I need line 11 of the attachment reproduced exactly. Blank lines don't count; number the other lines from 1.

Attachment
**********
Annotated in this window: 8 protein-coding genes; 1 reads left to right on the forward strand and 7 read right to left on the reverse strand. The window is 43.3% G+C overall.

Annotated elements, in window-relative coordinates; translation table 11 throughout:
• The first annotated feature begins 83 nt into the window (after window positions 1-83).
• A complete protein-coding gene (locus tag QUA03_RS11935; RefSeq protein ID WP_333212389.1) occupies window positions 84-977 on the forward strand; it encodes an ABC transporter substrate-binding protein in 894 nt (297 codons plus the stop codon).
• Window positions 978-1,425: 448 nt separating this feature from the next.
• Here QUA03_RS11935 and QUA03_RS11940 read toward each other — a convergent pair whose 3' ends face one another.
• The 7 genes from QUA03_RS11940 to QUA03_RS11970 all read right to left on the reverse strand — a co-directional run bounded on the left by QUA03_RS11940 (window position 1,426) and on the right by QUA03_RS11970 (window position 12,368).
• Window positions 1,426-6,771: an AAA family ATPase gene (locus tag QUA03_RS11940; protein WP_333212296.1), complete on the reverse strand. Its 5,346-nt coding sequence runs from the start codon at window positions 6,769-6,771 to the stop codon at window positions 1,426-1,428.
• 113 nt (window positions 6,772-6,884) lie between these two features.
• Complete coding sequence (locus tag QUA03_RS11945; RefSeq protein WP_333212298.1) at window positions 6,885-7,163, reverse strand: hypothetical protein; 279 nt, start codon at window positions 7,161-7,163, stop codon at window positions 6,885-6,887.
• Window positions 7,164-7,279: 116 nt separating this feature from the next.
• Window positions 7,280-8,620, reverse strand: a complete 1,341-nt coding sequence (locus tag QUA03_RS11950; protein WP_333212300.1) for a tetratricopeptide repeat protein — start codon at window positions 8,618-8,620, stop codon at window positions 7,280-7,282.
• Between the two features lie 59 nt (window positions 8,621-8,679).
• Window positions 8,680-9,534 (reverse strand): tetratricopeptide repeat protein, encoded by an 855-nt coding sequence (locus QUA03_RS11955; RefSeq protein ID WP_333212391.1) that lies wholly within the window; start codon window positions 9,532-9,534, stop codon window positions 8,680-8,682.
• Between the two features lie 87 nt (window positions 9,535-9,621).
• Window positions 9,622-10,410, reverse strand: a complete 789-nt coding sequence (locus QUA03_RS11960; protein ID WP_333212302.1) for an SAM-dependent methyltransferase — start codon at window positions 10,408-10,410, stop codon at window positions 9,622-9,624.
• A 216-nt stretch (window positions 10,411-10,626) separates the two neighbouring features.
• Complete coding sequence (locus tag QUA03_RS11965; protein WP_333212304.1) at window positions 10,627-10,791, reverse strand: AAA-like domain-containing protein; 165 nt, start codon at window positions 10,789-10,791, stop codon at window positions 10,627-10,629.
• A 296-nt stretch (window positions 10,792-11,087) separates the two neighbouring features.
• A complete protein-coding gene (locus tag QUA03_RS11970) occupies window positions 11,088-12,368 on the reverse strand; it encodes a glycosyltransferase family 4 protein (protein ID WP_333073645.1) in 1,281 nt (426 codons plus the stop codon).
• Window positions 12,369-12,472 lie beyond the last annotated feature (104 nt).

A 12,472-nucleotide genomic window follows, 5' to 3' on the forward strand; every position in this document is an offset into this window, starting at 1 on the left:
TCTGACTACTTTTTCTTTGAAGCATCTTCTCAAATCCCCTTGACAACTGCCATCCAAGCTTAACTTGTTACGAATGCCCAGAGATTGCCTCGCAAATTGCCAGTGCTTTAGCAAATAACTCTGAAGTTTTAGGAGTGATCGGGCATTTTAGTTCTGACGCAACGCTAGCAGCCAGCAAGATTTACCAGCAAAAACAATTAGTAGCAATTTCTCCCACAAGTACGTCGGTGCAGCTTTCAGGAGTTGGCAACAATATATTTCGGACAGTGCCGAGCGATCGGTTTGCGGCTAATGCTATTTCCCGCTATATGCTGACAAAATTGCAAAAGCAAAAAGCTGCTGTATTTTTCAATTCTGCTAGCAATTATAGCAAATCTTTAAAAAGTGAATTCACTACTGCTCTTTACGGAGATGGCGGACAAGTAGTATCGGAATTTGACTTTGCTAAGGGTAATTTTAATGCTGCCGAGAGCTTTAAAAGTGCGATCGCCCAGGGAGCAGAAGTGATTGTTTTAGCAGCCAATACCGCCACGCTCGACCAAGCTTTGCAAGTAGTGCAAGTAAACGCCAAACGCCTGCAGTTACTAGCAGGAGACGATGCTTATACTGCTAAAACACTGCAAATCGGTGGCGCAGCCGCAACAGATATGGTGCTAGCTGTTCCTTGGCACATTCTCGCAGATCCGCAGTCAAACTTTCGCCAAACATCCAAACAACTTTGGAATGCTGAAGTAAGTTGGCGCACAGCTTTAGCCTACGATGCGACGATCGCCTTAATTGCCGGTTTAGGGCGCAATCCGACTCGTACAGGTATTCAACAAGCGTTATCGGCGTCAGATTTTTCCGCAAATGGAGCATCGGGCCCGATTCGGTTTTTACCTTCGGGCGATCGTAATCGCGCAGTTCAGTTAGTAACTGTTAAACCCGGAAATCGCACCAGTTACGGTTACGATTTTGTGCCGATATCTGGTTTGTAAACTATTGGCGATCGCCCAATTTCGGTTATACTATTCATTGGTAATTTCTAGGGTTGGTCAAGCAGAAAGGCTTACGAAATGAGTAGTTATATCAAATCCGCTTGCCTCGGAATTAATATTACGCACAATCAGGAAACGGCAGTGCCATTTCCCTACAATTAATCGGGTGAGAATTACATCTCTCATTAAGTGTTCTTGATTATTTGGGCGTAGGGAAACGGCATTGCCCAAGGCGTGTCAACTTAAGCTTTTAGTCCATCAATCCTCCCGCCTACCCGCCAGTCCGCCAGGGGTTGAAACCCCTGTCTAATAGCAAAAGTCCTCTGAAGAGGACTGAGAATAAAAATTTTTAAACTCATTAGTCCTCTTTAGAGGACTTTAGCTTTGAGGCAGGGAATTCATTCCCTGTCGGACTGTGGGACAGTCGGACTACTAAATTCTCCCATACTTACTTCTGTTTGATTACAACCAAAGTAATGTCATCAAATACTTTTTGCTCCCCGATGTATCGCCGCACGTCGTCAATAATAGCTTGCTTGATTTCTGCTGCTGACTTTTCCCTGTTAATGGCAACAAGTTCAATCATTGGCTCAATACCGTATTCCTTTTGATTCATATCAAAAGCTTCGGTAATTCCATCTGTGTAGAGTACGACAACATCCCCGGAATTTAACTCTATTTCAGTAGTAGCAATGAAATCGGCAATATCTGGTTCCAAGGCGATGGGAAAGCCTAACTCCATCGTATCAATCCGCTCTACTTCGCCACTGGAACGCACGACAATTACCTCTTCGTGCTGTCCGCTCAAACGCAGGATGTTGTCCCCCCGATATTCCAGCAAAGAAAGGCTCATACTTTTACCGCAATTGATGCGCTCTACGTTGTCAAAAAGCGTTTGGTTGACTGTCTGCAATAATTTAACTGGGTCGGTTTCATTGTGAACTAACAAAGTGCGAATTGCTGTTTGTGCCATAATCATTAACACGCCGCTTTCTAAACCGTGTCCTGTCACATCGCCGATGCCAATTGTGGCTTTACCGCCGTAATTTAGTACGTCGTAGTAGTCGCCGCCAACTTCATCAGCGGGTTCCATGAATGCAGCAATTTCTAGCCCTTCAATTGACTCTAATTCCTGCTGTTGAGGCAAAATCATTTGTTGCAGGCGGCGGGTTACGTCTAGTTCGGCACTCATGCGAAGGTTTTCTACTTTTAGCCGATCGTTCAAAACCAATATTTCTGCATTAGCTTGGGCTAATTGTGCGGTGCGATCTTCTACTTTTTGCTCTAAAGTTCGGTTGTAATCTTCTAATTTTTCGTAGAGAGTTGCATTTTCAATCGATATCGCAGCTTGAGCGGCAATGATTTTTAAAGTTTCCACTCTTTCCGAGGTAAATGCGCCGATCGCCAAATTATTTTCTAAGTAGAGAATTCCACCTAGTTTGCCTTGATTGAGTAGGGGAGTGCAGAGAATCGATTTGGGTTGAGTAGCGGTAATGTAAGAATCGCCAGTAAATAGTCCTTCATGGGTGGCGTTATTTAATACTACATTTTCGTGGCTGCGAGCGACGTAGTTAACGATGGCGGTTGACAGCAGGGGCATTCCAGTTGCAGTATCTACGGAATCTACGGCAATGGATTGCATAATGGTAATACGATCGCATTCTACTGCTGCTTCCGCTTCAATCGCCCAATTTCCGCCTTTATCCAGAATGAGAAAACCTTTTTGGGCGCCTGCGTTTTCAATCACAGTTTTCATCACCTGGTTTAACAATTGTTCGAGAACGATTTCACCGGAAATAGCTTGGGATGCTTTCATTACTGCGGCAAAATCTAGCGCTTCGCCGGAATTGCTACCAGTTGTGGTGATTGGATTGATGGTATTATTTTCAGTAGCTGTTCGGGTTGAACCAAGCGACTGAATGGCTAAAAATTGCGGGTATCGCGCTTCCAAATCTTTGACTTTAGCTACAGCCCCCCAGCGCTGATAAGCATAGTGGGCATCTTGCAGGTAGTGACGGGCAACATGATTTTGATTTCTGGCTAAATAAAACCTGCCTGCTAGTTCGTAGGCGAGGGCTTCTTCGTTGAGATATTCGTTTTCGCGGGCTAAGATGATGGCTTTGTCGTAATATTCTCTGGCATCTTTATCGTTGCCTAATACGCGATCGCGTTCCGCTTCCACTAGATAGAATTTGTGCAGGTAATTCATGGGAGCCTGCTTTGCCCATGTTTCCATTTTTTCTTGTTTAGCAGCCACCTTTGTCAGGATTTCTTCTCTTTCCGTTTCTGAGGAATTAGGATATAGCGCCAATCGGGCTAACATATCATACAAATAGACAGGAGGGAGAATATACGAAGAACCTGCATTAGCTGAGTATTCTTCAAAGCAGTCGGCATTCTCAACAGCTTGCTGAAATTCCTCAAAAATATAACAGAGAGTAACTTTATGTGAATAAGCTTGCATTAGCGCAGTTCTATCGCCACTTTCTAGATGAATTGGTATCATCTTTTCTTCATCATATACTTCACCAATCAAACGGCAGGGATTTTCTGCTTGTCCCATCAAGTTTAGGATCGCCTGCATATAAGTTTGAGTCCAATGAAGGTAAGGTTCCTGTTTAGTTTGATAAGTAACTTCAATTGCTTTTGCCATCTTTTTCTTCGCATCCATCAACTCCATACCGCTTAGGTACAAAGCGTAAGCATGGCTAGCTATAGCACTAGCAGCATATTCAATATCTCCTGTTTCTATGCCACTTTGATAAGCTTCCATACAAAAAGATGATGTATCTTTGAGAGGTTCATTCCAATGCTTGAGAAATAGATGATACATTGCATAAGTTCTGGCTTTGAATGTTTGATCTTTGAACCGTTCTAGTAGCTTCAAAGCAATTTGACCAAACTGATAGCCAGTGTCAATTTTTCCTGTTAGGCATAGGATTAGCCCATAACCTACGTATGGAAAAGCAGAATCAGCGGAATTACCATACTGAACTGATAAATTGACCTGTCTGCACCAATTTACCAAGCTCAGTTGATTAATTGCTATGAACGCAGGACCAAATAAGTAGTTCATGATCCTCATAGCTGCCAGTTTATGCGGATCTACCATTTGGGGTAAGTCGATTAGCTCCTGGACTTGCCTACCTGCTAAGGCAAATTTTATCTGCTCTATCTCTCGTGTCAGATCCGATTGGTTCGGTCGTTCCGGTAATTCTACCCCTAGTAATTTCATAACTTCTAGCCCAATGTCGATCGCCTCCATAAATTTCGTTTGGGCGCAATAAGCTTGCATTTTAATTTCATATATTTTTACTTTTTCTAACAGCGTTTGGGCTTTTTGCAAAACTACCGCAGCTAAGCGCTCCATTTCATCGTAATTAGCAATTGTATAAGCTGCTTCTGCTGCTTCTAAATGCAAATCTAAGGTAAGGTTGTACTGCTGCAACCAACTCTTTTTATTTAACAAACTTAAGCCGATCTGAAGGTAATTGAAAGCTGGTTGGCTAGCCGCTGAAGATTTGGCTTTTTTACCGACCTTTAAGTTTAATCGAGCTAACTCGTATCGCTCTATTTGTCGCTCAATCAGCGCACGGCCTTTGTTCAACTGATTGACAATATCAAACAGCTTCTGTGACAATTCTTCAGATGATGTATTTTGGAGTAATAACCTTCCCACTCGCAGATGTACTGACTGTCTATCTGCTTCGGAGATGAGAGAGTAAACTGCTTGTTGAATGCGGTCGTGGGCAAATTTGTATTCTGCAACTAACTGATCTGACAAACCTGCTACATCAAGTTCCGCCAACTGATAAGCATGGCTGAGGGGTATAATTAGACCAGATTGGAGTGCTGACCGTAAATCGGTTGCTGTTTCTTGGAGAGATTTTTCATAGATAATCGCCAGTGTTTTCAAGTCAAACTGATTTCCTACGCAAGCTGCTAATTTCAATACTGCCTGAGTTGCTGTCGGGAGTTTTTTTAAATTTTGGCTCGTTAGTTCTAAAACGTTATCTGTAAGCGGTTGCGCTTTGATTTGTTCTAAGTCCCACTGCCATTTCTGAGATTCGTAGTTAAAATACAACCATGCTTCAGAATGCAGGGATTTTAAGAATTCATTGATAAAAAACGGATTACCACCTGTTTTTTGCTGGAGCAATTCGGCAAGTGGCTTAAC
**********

• Window positions 7,164-7,279: 116 nt separating this feature from the next.